Pluralism and Democratization

  • Uri Ra’anan


It is not unreasonable to ask why this book focuses on the concept of “pluralism” rather than “democracy.” Of course, democracy is the desirable end product, at least as far as the non-“Islamic” republics of the former Soviet Union are concerned. (In the Middle Eastern Islamic environment, for example, in Algeria, experience has demonstrated that democratization may result in a decidedly antidemocratic product, to wit: potential access to power of fundamentalist movements with evident totalitarian tendencies.) In Russia, unfortunately, as in almost all former Soviet republics (with the possible exception of the Baltic states), a free and open political culture resulting from a continuous democratic experience of some duration is simply lacking. The baby steps of the Duma at the beginning of the century and the all-too-brief experience of the provisional government of 1917 could not suffice to serve as a springboard for democratization.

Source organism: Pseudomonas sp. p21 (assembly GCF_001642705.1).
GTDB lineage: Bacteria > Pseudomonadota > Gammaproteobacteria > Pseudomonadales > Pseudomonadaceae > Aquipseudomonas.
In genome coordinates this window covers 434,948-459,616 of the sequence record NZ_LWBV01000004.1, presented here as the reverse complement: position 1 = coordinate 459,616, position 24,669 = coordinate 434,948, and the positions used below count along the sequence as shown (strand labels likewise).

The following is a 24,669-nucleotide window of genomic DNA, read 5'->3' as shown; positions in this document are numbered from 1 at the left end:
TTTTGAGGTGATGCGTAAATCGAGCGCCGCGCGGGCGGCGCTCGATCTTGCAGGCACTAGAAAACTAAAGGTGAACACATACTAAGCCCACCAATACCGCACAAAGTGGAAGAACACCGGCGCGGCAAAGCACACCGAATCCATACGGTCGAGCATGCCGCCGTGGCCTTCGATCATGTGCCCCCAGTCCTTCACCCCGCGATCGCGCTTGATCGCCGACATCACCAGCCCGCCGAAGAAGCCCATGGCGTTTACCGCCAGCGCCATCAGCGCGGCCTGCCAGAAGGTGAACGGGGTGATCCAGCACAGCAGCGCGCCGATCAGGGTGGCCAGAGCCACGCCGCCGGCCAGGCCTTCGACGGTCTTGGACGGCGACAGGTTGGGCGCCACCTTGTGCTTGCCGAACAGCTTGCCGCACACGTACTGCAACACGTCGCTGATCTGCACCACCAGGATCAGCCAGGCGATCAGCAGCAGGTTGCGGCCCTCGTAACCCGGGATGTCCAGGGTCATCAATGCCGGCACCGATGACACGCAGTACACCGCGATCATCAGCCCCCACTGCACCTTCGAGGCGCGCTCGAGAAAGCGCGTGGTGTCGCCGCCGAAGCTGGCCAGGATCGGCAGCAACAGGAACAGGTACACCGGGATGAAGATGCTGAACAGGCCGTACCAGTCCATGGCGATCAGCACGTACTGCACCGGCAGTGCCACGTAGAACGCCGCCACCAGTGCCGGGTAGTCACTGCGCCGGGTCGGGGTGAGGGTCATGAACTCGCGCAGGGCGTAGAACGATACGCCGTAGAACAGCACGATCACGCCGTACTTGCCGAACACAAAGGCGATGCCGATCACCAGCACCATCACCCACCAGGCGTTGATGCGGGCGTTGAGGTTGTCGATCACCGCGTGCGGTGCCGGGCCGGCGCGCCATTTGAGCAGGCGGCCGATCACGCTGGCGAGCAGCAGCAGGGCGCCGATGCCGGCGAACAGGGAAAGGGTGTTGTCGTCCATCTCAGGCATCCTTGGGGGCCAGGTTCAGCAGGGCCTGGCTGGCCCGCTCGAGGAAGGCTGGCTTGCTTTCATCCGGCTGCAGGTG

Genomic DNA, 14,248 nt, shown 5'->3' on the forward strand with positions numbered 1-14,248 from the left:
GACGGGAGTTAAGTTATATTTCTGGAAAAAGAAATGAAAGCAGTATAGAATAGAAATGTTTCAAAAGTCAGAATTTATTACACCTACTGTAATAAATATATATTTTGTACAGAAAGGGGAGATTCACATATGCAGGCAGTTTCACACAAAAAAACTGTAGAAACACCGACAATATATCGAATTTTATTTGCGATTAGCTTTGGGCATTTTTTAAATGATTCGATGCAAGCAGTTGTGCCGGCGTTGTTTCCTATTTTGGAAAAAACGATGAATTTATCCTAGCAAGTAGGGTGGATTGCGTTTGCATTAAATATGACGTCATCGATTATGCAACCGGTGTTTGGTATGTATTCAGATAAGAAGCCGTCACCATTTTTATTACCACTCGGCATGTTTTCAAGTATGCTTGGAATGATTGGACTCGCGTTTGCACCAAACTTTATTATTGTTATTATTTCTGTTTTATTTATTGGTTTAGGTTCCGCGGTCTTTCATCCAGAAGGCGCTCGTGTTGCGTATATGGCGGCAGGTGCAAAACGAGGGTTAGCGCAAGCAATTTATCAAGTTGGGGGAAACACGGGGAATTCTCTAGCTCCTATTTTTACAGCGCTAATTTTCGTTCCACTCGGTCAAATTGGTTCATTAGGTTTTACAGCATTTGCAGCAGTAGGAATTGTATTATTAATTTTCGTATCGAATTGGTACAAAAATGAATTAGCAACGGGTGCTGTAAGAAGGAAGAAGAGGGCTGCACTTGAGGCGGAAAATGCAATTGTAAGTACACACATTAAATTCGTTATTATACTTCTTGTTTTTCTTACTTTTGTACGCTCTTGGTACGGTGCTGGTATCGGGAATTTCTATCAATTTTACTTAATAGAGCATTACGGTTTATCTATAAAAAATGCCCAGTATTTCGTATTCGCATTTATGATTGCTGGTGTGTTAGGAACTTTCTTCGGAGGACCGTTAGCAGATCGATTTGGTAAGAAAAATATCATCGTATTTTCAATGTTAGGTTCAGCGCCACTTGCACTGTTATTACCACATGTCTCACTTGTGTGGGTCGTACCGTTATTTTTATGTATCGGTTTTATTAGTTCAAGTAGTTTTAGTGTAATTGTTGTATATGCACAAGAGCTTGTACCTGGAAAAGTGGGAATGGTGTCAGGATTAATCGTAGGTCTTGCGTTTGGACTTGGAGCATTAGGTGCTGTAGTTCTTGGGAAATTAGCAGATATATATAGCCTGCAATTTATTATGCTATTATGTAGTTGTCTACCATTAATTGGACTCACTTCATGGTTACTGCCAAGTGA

Civil Society Soviet Republic Totalitarian Regime Fundamentalist Movement Secret Police 
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Copyright information

© Institute for the Study of Conflict, Ideology & Policy 1992

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  • Uri Ra’anan

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